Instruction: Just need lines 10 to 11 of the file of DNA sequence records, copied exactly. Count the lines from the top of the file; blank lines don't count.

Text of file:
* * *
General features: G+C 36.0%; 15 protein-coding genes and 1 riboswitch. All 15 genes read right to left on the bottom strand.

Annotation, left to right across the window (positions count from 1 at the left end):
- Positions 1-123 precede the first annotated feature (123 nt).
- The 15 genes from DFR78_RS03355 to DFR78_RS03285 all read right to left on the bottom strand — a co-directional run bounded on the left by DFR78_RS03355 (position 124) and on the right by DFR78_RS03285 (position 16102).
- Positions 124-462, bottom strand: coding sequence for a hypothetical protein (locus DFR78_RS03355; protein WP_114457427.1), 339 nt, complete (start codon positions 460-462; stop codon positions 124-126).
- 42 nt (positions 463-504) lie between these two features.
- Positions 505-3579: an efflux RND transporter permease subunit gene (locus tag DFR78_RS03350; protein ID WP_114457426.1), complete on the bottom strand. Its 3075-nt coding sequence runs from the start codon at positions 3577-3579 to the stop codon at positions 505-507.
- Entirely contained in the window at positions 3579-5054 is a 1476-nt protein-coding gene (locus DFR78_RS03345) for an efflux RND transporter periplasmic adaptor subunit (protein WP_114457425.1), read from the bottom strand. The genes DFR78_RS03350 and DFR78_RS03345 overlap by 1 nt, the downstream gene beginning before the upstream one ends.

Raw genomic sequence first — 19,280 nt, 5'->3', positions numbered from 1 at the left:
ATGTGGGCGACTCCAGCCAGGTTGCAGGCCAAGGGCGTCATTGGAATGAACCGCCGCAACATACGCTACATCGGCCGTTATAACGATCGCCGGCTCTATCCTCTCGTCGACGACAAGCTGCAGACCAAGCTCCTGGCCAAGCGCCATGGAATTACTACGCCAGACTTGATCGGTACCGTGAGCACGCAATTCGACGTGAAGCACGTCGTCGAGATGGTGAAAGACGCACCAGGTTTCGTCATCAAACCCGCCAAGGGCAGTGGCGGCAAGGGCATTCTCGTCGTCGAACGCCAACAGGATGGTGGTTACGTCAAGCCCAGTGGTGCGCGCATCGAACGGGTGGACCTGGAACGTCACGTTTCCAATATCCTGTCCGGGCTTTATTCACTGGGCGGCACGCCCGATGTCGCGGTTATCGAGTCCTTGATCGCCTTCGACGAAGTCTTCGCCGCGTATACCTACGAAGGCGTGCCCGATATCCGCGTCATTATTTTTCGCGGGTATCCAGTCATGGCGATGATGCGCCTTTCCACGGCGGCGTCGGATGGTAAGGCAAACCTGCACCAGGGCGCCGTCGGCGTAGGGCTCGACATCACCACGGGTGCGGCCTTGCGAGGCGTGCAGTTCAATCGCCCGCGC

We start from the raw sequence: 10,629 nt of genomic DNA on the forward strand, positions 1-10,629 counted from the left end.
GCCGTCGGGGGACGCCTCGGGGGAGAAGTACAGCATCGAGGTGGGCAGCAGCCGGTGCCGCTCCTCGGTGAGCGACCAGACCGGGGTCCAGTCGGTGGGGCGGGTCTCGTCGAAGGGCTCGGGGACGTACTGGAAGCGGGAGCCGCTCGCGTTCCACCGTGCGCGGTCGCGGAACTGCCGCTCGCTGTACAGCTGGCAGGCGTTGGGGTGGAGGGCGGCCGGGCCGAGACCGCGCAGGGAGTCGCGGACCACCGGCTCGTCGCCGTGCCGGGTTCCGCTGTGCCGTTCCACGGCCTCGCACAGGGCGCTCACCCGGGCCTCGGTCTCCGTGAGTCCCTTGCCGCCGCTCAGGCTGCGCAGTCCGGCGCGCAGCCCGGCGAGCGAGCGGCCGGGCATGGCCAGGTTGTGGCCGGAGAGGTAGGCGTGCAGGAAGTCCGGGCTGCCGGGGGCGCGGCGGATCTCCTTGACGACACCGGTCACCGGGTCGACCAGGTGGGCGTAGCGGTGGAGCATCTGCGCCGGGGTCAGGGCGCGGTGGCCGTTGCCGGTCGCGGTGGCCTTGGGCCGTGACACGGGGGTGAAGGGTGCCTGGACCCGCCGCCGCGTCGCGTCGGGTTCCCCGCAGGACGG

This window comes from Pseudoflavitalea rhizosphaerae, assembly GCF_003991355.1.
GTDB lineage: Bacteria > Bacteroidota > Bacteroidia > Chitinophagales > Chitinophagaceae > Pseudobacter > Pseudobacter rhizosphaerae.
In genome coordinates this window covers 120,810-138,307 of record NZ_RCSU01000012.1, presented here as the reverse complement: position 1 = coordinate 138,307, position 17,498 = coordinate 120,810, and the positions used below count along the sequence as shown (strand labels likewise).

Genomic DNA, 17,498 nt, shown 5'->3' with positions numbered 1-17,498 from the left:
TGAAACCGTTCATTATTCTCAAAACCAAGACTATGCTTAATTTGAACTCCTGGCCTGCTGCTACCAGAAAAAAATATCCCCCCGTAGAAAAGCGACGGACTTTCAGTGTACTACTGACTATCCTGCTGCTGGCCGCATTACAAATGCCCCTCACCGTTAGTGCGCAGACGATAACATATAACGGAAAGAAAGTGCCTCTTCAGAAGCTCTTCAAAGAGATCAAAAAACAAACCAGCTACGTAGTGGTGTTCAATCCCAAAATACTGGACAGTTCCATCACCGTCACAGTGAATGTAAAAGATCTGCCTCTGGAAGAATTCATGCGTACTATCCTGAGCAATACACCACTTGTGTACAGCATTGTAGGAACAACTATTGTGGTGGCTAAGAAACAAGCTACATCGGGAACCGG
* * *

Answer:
ATGTGGGCGACTCCAGCCAGGTTGCAGGCCAAGGGCGTCATTGGAATGAACCGCCGCAACATACGCTACATCGGCCGTTATAACGATCGCCGGCTCTATCCTCTCGTCGACGACAAGCTGCAGACCAAGCTCCTGGCCAAGCGCCATGGAATTACTACGCCAGACTTGATCGGTACCGTGAGCACGCAATTCGACGTGAAGCACGTCGTCGAGATGGTGAAAGACGCACCAGGTTTCGTCATCAAACCCGCCAAGGGCAGTGGCGGCAAGGGCATTCTCGTCGTCGAACGCCAACAGGATGGTGGTTACGTCAAGCCCAGTGGTGCGCGCATCGAACGGGTGGACCTGGAACGTCACGTTTCCAATATCCTGTCCGGGCTTTATTCACTGGGCGGCACGCCCGATGTCGCGGTTATCGAGTCCTTGATCGCCTTCGACGAAGTCTTCGCCGCGTATACCTACGAAGGCGTGCCCGATATCCGCGTCATTATTTTTCGCGGGTATCCAGTCATGGCGATGATGCGCCTTTCCACGGCGGCGTCGGATGGTAAGGCAAACCTGCACCAGGGCGCCGTCGGCGTAGGGCTCGACATCACCACGGGTGCGGCCTTGCGAGGCGTGCAGTTCAATCGCCCGCGC

We start from the raw sequence: 10,629 nt of genomic DNA on the forward strand, positions 1-10,629 counted from the left end.